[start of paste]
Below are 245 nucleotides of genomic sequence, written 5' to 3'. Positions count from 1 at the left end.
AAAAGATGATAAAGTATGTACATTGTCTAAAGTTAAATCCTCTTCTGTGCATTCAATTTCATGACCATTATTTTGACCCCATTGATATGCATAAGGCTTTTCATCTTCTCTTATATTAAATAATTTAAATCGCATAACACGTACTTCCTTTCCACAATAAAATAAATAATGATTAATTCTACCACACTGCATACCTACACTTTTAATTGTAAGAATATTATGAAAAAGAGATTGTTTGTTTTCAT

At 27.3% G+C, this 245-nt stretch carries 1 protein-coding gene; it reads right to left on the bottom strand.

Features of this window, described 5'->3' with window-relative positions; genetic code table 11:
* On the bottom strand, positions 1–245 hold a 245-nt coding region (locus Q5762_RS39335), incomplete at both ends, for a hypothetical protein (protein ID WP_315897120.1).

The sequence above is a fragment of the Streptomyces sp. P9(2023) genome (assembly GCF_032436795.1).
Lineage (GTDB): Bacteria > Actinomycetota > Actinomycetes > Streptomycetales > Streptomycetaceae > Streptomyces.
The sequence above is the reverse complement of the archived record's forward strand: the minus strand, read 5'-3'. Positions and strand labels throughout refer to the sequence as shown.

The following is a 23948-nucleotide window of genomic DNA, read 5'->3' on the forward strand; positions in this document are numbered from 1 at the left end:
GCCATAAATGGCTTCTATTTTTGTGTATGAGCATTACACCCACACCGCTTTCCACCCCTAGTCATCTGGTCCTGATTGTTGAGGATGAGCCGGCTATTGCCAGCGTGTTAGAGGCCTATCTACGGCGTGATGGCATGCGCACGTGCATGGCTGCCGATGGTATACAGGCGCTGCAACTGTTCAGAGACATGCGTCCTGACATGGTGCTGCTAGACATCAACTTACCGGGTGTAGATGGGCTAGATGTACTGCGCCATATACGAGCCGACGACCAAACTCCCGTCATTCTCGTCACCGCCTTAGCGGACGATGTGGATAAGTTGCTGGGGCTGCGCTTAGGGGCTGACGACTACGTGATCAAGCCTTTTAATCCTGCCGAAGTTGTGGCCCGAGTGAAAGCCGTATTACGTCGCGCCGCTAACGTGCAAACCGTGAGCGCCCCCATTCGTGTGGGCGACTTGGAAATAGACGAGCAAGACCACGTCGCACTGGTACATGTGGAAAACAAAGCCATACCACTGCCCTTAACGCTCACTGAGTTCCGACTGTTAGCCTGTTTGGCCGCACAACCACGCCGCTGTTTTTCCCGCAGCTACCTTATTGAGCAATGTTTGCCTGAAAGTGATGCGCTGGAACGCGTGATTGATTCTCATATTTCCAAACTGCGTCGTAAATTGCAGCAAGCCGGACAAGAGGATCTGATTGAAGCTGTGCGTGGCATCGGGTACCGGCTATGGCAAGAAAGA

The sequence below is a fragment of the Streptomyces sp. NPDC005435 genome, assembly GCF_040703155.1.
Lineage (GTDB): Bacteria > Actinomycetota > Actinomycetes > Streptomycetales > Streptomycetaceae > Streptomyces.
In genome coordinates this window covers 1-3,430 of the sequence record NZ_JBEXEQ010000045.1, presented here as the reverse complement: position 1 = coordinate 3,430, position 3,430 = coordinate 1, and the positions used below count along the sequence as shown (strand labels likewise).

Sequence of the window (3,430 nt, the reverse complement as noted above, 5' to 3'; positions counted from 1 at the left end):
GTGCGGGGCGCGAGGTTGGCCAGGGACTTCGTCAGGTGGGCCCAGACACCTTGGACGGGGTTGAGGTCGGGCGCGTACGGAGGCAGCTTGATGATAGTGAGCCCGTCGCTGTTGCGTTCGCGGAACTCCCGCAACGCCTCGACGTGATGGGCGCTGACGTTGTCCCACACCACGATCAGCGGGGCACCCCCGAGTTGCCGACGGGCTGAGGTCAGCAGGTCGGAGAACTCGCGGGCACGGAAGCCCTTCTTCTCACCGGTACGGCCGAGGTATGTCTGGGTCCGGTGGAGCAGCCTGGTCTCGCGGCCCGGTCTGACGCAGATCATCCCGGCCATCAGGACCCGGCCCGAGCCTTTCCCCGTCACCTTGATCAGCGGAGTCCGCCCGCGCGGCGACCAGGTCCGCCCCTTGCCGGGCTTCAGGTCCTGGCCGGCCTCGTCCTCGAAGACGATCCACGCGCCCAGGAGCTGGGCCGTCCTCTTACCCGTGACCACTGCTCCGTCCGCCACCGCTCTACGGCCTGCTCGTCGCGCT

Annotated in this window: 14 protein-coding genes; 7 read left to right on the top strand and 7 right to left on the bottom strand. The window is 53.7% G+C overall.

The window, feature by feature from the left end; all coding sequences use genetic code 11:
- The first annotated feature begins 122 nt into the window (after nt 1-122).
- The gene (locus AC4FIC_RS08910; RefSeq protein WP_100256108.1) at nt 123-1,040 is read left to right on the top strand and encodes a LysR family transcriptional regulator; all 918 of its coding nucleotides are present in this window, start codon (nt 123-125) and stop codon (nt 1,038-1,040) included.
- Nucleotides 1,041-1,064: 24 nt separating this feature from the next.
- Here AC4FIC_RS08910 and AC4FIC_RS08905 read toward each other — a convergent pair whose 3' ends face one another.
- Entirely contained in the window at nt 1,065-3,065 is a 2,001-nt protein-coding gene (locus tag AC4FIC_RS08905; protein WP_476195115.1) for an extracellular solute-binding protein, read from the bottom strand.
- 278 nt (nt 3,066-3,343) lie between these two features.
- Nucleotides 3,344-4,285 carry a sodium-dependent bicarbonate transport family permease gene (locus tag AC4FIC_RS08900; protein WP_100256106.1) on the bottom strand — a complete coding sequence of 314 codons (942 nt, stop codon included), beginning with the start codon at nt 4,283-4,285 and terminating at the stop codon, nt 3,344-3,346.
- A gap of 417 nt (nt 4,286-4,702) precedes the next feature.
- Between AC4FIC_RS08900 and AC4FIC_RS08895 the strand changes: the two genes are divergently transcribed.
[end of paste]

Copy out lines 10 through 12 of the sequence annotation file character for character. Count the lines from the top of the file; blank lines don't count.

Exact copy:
GCCATAAATGGCTTCTATTTTTGTGTATGAGCATTACACCCACACCGCTTTCCACCCCTAGTCATCTGGTCCTGATTGTTGAGGATGAGCCGGCTATTGCCAGCGTGTTAGAGGCCTATCTACGGCGTGATGGCATGCGCACGTGCATGGCTGCCGATGGTATACAGGCGCTGCAACTGTTCAGAGACATGCGTCCTGACATGGTGCTGCTAGACATCAACTTACCGGGTGTAGATGGGCTAGATGTACTGCGCCATATACGAGCCGACGACCAAACTCCCGTCATTCTCGTCACCGCCTTAGCGGACGATGTGGATAAGTTGCTGGGGCTGCGCTTAGGGGCTGACGACTACGTGATCAAGCCTTTTAATCCTGCCGAAGTTGTGGCCCGAGTGAAAGCCGTATTACGTCGCGCCGCTAACGTGCAAACCGTGAGCGCCCCCATTCGTGTGGGCGACTTGGAAATAGACGAGCAAGACCACGTCGCACTGGTACATGTGGAAAACAAAGCCATACCACTGCCCTTAACGCTCACTGAGTTCCGACTGTTAGCCTGTTTGGCCGCACAACCACGCCGCTGTTTTTCCCGCAGCTACCTTATTGAGCAATGTTTGCCTGAAAGTGATGCGCTGGAACGCGTGATTGATTCTCATATTTCCAAACTGCGTCGTAAATTGCAGCAAGCCGGACAAGAGGATCTGATTGAAGCTGTGCGTGGCATCGGGTACCGGCTATGGCAAGAAAGA

The sequence below is a fragment of the Streptomyces sp. NPDC005435 genome, assembly GCF_040703155.1.
Lineage (GTDB): Bacteria > Actinomycetota > Actinomycetes > Streptomycetales > Streptomycetaceae > Streptomyces.